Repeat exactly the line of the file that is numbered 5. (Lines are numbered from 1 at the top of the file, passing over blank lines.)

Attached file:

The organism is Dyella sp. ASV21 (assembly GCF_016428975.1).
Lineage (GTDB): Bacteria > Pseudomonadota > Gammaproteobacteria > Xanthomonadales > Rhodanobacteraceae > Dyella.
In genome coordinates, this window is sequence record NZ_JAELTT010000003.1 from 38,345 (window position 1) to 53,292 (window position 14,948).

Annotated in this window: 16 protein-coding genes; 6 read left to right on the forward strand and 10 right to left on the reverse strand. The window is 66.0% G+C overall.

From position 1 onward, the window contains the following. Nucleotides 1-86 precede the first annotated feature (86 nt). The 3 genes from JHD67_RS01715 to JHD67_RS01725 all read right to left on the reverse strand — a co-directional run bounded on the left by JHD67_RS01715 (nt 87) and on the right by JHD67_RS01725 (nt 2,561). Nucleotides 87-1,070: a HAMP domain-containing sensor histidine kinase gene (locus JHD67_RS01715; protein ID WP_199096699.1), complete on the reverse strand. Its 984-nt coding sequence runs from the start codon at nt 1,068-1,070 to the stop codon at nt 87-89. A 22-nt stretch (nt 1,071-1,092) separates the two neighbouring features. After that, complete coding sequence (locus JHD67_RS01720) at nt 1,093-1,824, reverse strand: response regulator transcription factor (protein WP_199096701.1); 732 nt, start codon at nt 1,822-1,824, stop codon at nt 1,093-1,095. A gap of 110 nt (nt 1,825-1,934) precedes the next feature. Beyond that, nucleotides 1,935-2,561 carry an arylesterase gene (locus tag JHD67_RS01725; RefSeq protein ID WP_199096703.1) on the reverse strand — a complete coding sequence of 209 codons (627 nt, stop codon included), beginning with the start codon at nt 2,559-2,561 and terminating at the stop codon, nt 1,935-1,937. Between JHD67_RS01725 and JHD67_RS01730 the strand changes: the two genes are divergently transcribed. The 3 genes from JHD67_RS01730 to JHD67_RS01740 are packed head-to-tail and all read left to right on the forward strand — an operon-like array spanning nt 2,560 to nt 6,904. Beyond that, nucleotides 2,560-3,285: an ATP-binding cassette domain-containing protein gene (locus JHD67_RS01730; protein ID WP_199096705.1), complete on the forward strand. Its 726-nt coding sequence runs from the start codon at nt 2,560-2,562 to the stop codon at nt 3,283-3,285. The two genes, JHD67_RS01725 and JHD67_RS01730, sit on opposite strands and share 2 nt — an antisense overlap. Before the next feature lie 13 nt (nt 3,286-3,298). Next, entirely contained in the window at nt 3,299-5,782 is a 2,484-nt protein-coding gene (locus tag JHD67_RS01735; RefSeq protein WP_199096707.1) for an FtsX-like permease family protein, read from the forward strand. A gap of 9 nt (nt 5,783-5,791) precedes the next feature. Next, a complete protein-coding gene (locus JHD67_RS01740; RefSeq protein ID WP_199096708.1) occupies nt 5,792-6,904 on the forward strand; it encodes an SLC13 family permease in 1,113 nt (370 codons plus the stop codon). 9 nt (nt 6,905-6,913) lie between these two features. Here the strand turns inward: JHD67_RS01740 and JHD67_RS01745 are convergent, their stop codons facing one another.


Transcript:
From position 1 onward, the window contains the following. Nucleotides 1-86 precede the first annotated feature (86 nt). The 3 genes from JHD67_RS01715 to JHD67_RS01725 all read right to left on the reverse strand — a co-directional run bounded on the left by JHD67_RS01715 (nt 87) and on the right by JHD67_RS01725 (nt 2,561). Nucleotides 87-1,070: a HAMP domain-containing sensor histidine kinase gene (locus JHD67_RS01715; protein ID WP_199096699.1), complete on the reverse strand. Its 984-nt coding sequence runs from the start codon at nt 1,068-1,070 to the stop codon at nt 87-89. A 22-nt stretch (nt 1,071-1,092) separates the two neighbouring features. After that, complete coding sequence (locus JHD67_RS01720) at nt 1,093-1,824, reverse strand: response regulator transcription factor (protein WP_199096701.1); 732 nt, start codon at nt 1,822-1,824, stop codon at nt 1,093-1,095. A gap of 110 nt (nt 1,825-1,934) precedes the next feature. Beyond that, nucleotides 1,935-2,561 carry an arylesterase gene (locus tag JHD67_RS01725; RefSeq protein ID WP_199096703.1) on the reverse strand — a complete coding sequence of 209 codons (627 nt, stop codon included), beginning with the start codon at nt 2,559-2,561 and terminating at the stop codon, nt 1,935-1,937. Between JHD67_RS01725 and JHD67_RS01730 the strand changes: the two genes are divergently transcribed. The 3 genes from JHD67_RS01730 to JHD67_RS01740 are packed head-to-tail and all read left to right on the forward strand — an operon-like array spanning nt 2,560 to nt 6,904. Beyond that, nucleotides 2,560-3,285: an ATP-binding cassette domain-containing protein gene (locus JHD67_RS01730; protein ID WP_199096705.1), complete on the forward strand. Its 726-nt coding sequence runs from the start codon at nt 2,560-2,562 to the stop codon at nt 3,283-3,285. The two genes, JHD67_RS01725 and JHD67_RS01730, sit on opposite strands and share 2 nt — an antisense overlap. Before the next feature lie 13 nt (nt 3,286-3,298). Next, entirely contained in the window at nt 3,299-5,782 is a 2,484-nt protein-coding gene (locus tag JHD67_RS01735; RefSeq protein WP_199096707.1) for an FtsX-like permease family protein, read from the forward strand. A gap of 9 nt (nt 5,783-5,791) precedes the next feature. Next, a complete protein-coding gene (locus JHD67_RS01740; RefSeq protein ID WP_199096708.1) occupies nt 5,792-6,904 on the forward strand; it encodes an SLC13 family permease in 1,113 nt (370 codons plus the stop codon). 9 nt (nt 6,905-6,913) lie between these two features. Here the strand turns inward: JHD67_RS01740 and JHD67_RS01745 are convergent, their stop codons facing one another.